“A journey into the wilderness is the freest, cheapest, most nonprivileged of pleasures. Anyone with two legs and the price of a pair of army surplus combat boots may enter.”- Edward Abbey

What we put on our feet can make the all the difference when we hit the trail. Support, comfort, stability all factor in to how our feet hold up, and how our feet hold up is THE determining factor of what kind of shape we are in when we get off the trail. For many years my absolute go to for a trail boot was none other then Edward Abbeys recommendation, a solid, cheap pair of US Army surplus combat boots. Yes they were hard to break in but once they where, where unrivaled in comfort and stability. My combat boots stood up to everything I could throw at them, up mountains and through alpine meadows in Alaska, over sandstone and washes in Utah, rainforests in British Columbia, swampy cedar stands in Wisconsin, and almost everything in between.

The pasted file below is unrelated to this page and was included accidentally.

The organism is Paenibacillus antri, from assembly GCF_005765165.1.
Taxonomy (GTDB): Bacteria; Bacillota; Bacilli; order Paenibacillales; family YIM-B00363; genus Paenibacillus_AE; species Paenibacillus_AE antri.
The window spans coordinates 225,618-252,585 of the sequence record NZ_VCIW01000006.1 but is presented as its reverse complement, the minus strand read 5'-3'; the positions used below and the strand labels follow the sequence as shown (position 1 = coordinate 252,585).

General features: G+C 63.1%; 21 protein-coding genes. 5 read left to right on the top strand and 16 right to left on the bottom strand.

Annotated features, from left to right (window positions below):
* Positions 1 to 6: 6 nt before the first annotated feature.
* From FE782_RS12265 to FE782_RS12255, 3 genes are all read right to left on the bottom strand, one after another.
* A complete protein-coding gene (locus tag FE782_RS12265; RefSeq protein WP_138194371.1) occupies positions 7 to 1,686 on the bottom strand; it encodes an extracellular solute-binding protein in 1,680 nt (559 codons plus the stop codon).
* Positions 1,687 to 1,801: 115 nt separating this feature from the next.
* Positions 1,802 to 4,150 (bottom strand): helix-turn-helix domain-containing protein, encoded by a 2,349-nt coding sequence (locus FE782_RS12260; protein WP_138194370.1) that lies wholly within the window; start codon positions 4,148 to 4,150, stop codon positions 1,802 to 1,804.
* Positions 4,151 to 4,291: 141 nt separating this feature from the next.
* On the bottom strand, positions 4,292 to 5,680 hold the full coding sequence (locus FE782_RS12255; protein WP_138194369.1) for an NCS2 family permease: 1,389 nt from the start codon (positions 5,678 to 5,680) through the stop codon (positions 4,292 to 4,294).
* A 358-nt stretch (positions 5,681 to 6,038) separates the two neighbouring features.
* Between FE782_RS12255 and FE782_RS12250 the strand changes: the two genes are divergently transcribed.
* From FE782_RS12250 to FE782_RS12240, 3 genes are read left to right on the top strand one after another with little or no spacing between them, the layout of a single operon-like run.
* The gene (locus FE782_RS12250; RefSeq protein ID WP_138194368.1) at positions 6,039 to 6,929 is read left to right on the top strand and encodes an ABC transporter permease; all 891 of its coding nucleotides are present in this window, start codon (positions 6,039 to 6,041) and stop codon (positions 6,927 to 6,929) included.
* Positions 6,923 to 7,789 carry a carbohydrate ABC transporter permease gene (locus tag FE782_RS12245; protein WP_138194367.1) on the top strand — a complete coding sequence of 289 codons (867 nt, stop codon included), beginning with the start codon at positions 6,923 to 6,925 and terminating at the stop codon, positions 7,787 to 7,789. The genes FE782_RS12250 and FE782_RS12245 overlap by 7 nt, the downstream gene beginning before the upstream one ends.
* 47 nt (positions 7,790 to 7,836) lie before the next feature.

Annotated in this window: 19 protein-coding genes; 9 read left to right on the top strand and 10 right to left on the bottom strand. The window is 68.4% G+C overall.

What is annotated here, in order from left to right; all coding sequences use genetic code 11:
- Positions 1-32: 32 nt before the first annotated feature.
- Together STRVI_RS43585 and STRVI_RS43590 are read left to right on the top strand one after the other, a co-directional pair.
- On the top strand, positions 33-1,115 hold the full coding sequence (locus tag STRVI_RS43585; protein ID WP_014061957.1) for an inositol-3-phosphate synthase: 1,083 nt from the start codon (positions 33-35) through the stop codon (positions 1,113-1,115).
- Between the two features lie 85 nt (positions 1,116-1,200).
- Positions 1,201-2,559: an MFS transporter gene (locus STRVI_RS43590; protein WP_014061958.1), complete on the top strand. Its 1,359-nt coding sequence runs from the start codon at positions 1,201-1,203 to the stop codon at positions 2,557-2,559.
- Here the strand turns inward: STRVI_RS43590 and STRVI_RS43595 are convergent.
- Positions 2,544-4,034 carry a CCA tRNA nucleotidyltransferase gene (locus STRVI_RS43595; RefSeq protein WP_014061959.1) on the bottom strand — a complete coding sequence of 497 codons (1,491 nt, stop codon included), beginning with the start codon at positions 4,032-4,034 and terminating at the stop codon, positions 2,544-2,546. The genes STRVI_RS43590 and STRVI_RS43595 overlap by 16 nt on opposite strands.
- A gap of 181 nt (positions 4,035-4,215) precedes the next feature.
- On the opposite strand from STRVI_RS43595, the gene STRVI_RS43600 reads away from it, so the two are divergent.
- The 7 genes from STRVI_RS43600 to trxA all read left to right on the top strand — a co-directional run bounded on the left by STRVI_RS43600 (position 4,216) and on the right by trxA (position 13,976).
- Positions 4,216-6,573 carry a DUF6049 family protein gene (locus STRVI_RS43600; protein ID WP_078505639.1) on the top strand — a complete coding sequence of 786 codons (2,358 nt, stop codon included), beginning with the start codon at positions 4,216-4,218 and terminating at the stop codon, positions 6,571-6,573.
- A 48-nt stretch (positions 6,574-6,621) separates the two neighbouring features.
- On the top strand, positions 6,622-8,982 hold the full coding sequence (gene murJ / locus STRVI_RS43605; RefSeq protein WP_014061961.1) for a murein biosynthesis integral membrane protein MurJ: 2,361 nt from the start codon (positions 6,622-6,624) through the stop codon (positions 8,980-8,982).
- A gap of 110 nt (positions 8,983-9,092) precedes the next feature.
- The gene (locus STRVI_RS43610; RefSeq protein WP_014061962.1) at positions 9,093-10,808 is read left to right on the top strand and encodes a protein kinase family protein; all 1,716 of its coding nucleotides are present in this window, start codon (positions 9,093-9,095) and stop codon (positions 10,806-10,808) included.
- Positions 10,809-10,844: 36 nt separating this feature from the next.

It was sadly and reluctantly that I was forced to retire my combat boots from hiking duty this fall. After spending the day in a recently flooded out Paria canyon in Utah that I found my boots in shape beyond repair. I can’t say if it was trekking in the sticky mud of a canyon that had recently been flash flooded or just time but the soles of my boots were becoming completely separated from the boots themselves.

In desperation for something I picked up a pair of cheap low top trail runner/hikers to finish the trip off in. They worked well enough at first but the low top style left my ankles feeling unsupported and exposed. The final straw came on one of my last days in Colorado where a simple misplacement of one of my steps left the bottom of my right foot feeling strained. Hiking the next day I found even stepping onto midsized stones with my right foot caused me to cringe in pain. This was something I’d never had happen in my sturdier combat boots. I knew it wouldn’t be easy, but I had to find something as reliable to replace surplus combat boots.

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